Here are my thoughts on what the fund raising event should be like…
First and foremost, the obstacle course should be safe for all participants. The site owners should have performed a thorough risk assessment of the entire course. There must not be any dangerous obstacles that risk causing serious injury, such as very tall climbing obstacles, high jumps or deep or fast moving water, and extreme obstacles are absolutely out of the question.
The obstacle course should be suitable for a broad range of participants, both young and old, with different fitness levels and abilities. In particular, it should be accessible to families, school pupils and young people in general, as well as older runners. Everybody taking part should be able to complete the entire course without serious problems, even if it takes them all day.
While ensuring the obstacle course is safe and suitable for all, it should not become an easy, mundane contest. The obstacle course is intended to be challenging, as a focal point for fundraising through sponsorship. The course should remain relatively difficult, causing participants moderate discomfort and exhaustion. They must earn their sponsors’ pledges.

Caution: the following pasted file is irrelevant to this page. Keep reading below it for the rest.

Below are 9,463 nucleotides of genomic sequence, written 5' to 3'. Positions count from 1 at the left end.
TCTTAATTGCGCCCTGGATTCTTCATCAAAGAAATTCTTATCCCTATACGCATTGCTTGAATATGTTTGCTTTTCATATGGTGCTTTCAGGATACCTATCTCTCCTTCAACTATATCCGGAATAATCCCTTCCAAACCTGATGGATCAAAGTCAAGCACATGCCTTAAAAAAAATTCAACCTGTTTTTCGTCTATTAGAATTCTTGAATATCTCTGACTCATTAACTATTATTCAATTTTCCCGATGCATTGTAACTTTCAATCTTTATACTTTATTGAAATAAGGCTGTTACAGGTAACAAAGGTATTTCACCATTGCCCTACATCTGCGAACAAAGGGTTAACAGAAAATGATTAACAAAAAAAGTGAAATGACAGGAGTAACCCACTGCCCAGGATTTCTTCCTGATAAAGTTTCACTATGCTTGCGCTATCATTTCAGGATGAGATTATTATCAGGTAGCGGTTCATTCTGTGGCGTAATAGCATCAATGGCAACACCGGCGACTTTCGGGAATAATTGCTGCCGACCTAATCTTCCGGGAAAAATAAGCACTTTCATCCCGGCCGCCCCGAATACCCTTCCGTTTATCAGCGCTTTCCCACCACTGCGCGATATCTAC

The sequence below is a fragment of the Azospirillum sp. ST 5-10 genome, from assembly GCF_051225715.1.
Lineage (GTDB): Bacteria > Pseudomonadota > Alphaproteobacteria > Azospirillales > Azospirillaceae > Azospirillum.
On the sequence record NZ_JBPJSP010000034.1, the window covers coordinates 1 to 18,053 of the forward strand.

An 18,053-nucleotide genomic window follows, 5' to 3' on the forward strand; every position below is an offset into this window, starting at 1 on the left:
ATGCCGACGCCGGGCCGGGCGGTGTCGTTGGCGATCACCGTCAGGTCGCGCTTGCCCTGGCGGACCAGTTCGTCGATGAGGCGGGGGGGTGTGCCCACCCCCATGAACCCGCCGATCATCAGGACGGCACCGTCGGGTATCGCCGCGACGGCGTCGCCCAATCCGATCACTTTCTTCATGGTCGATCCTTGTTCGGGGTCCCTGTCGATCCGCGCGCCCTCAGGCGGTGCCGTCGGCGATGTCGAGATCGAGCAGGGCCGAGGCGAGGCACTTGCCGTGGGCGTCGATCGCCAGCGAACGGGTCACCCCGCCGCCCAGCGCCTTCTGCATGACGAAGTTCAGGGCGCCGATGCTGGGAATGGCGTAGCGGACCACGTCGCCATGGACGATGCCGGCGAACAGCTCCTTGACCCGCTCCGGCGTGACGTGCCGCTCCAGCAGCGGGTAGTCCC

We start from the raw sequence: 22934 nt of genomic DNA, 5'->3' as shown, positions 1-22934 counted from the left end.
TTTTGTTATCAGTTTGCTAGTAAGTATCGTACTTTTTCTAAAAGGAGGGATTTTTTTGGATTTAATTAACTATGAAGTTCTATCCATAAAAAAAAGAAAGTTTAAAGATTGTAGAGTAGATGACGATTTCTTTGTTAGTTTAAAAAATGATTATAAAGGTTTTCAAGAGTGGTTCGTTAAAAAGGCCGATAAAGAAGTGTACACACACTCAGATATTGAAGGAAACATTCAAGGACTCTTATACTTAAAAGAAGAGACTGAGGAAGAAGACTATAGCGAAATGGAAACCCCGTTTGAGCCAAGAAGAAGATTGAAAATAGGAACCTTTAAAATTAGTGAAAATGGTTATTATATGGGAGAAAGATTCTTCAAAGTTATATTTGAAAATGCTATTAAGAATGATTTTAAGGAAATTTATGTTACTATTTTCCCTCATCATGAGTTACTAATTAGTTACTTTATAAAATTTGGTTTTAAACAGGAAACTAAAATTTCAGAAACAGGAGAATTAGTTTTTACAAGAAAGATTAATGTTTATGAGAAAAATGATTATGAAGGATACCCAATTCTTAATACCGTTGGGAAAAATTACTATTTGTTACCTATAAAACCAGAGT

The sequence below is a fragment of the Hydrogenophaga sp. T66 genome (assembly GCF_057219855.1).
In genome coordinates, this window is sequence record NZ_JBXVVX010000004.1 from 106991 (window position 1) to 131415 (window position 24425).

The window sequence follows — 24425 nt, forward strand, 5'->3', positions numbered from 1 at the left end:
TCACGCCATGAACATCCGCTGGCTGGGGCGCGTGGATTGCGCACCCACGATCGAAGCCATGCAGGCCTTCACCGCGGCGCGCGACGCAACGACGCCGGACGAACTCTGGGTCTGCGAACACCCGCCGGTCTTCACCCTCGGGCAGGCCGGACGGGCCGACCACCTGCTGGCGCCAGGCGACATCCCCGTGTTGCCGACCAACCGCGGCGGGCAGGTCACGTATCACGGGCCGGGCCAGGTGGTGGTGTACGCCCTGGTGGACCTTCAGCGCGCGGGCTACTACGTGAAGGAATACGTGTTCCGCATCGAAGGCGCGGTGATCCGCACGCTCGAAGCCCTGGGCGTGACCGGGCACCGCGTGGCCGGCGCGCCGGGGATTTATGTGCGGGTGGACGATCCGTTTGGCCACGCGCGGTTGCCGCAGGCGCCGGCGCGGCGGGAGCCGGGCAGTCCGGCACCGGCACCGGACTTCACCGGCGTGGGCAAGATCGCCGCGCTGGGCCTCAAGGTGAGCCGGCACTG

Some people like to get dirty, but most of us don’t; we’d rather have a nice warm shower, fragrance our bodies and clothe ourselves in an elegant garment. Nevertheless, a good obstacle course should be very muddy, as it is supposed to take us out of our comfort zone, demanding that we enter an unfamiliar environment: participants must adapt to their setting, not the other way round.
While setting participants a tough challenge, you will also want to keep them smiling, as it will help them get through it. The obstacle course event should have a light-hearted atmosphere; it is not a military boot camp, where participants are punished for missing a hurdle. It’s totally okay to not do an obstacle. Let supervisors and spectators encourage them to succeed.
The event as a whole should have a friendly, Eid party atmosphere, celebrating sisterhood, shared faith and the great outdoors. It is okay for runners to be competitive, but a sense of mutual respect, fraternity and optimism should be the dominant characteristic of the occasion. Participants should be made to feel appreciated by the charities they are supporting.